We held off this month’s issue until after the election and the events of the last week did prove worth waiting for. Two things stand out for us – one strongly negative event and one strongly positive. Re the election result, the view in the Centrus office on Thursday afternoon was that while no one could predict the outcome, there would be some happy people and some unhappy people and not many in the middle to mediate in the post-election “discussion” on Friday. But in the event everyone came in scratching their heads. Was this an example of the “wisdom of crowds” (decentralised analysis and decision-making involving a large number of independent thinkers) or a monumental failure of leadership, notwithstanding that plenty of people thought that May calling an early election was a jolly good idea at the time? We will leave the reader to add their own thoughts at this point … The positive one is Banco Popular in Spain and its acquisition by Santander for a symbolic 1 Euro. The Spanish government had been running a sale process for some time and it was acknowledged that Banco Popular had problems with bad debts and issues in its property book. The result has been a clean sale and bail-in of both shareholders (with the 1 Euro presumably split between them) and junior bondholders (not sure whether they were even that lucky). This isn’t a test of every aspect of the post-financial crisis resolution regime, but it is a clear example of providers of debt to a failing bank being “bailed in” i.e. taking losses.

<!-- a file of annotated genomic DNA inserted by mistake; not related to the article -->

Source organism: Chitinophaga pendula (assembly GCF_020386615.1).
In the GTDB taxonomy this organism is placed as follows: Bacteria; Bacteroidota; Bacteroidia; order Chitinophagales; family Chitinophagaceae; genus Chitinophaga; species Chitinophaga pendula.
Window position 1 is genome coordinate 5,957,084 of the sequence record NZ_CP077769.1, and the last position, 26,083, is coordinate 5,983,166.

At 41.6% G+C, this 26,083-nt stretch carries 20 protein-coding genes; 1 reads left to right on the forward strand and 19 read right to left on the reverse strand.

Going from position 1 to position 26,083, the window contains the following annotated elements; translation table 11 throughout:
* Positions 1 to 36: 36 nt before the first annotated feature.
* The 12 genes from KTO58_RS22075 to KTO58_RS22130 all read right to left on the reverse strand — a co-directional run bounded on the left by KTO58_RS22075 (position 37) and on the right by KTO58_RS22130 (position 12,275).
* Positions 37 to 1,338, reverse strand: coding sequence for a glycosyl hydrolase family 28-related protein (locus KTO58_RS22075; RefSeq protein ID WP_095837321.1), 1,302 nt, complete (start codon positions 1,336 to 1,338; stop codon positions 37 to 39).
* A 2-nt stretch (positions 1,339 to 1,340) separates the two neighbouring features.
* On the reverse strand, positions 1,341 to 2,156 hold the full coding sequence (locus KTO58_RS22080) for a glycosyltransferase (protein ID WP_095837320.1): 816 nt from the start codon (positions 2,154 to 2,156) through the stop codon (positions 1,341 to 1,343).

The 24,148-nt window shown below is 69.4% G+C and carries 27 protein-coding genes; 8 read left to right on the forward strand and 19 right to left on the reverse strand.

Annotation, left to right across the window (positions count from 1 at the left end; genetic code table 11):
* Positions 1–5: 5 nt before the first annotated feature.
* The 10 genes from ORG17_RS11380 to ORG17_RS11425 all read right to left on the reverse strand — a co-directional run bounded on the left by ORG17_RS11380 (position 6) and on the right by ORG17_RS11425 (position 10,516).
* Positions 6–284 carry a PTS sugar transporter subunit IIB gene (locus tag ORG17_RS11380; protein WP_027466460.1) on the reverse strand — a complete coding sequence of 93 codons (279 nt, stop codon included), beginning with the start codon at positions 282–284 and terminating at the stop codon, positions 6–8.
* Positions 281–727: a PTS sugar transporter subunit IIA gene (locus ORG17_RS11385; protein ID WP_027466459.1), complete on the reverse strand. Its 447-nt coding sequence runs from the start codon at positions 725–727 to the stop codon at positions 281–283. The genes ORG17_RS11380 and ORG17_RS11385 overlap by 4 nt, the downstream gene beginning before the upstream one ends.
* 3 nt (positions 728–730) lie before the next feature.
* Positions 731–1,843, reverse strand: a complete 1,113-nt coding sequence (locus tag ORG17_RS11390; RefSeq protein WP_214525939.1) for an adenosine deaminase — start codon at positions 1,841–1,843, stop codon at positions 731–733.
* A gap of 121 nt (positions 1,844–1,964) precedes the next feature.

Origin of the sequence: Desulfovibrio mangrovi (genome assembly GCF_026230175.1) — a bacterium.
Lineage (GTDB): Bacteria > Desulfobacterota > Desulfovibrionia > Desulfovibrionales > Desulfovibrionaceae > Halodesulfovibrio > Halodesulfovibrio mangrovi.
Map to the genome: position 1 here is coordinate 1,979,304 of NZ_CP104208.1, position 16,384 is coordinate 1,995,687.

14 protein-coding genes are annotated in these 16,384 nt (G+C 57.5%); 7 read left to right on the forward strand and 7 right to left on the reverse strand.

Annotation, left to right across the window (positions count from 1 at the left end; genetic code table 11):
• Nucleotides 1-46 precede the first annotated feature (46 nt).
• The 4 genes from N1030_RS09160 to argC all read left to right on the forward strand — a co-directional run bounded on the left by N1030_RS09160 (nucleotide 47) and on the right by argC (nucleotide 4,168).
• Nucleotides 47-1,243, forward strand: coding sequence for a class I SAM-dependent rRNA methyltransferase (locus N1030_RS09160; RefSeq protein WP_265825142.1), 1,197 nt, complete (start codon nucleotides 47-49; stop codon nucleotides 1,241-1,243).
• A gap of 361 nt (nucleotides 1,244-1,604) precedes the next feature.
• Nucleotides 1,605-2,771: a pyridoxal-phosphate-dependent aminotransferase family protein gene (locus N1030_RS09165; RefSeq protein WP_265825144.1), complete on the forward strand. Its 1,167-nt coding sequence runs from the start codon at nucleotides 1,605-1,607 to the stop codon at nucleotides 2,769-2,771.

The failing which so rightly aggravated voters during the financial crisis was the fact that taxpayers were obliged to bail out banks’ creditors when various banks went to the wall, in order to keep the system at least vaguely functional. The person in the street might have thought, had he or she considered it (and they consider it more now than pre-2007), that that there was no guarantee of professional investors’ exposure and that if banks leveraged themselves up that was their risk and that of their funders – not taxpayers. But the lack of rigour in the system forced taxpayers to step in. Some might argue that a few more Lehman Brothers scenarios might not have been such a bad thing – but the consequences were seen as unpalatable so that was generally not the route followed. “The rest is history” in terms of the travails of the world’s economies and employment performance since then, with the latter a particular issue in much of the Eurozone and we are all aware of some of the political consequences. Banco Popular was Spain’s sixth-largest bank. Until recently it had c.EUR10bn of tier 1 equity including EUR1.25bn of “Additional Tier 1” capital instruments (basically various types of bond). All of that has been wiped out through the terms of the sale to Santander. The political impact remains to be seen but it is positive that what could have been a car crash has been dealt with quite neatly and reasonably – and in a way which can broadly be portrayed as ‘fairer’ than the previous process would have dictated, suggesting that regulators and legislators may have got something right in the arena of banking regulation, although arguably even this regime is unlikely to adequately stem systemic risk arising from difficulties at one of the “too big to fail” banking institutions. The next test may well be the weaker Italian banks and we shall see what is the outcome there.